• As well as the amount borrowed, look for other perks such as mentoring or a dedicated account manager for the process.
  • Some brokers will do the comparisons for you, once you’ve provided details, giving you the best secured, unsecured asset finance and flexible facility loans from its panel.

Applying for small business loans

  • An application can be completed online, over the phone or at a lender’s branch. They typically take as little as ten minutes.
  • You’ll be asked to specify the amount you wish to borrow and the length of term, before providing details about your business such as the duration it has been trading, the annual turnover, and the purpose of the loan. You may also be asked if you have filed accounts that can be provided.
  • Check for arrangement or security fees before signing up. Arrangement fees typically correlate with the amount being borrowed (eg fee of £250 for £10,00-£15,000). However, some banks do not charge; for example Lloyds has recently scrapped arrangement fees for business loans up to £25,000. Any arrangement fees will be deleted from the overall borrowed amount.
  • When making a decision, lenders will look at a number of criteria, such as the company’s credit rating and financial history. Businesses involved with an IVA, a debt arrangement plan or bankruptcy are unlikely to succeed.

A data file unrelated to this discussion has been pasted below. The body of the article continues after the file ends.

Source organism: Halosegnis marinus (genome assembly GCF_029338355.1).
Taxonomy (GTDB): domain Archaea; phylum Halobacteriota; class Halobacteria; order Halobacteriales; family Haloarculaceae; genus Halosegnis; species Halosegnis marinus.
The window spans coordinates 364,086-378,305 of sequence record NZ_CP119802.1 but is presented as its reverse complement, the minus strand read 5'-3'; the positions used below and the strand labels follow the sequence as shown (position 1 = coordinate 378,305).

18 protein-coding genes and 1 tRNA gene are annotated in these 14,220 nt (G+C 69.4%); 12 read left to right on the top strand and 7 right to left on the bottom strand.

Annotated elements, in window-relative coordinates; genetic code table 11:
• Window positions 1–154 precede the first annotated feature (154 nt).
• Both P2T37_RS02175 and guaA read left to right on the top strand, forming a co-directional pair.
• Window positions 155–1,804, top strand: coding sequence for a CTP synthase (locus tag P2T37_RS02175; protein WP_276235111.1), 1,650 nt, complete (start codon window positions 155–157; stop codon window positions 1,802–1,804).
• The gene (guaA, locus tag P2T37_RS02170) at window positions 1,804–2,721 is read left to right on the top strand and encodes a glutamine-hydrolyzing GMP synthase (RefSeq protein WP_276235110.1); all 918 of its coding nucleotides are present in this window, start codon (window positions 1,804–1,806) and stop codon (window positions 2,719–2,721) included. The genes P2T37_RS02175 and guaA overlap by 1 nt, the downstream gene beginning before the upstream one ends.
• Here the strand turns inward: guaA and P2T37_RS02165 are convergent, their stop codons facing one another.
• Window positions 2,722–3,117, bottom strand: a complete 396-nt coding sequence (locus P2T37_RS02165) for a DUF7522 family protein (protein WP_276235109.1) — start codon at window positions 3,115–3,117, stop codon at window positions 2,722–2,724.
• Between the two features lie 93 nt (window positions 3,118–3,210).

• The decision can often be made within 24-48 hours, depending on the lender, and the money can be in the nominated bank account shortly afterwards.

Interest rates and terms

  • Interest rates vary greatly between lenders – from around 5% up to 24.9%. government-backed start up loans have a fixed interest rate of 6% per annum.
  • The shorter the loan period, the higher the interest rate.
  • The length of the loan repayments could be anywhere from a month to 15 years.
  • Some companies offer mentoring and support after the loan has been accepted; an experience individual will offer business guidance on a 1:1 basis, advising on decisions and ideas but also providing a trusted shoulder to lean on when you’re feeling anxious.

What happens if I’ve been rejected?

  • Speak to the company that rejected you to find out the reason - it could be your credit score, your finances, the industry you work in, or something else. Knowing this can help you work towards a successful application in the future.
  • For example, if the lender is concerned about your lack of experience, perhaps you should build the business more and establish a track record before applying again. Paying off existing debts or at least keeping them low, and paying bills on time, will start the repair process. Not all companies consider a credit rating; some look purely at cash flow.
  • Loan applications count as ‘hard check’, alongside applications for cars, mortgages and credit. If a lender searches your credit history and finds multiple hard checks that have affected your score (checks and new credit make up 10% of the overall score) they may be concerned. Most hard checks stay on your report for a year. Again, try to limit the number of checks you make within a given period.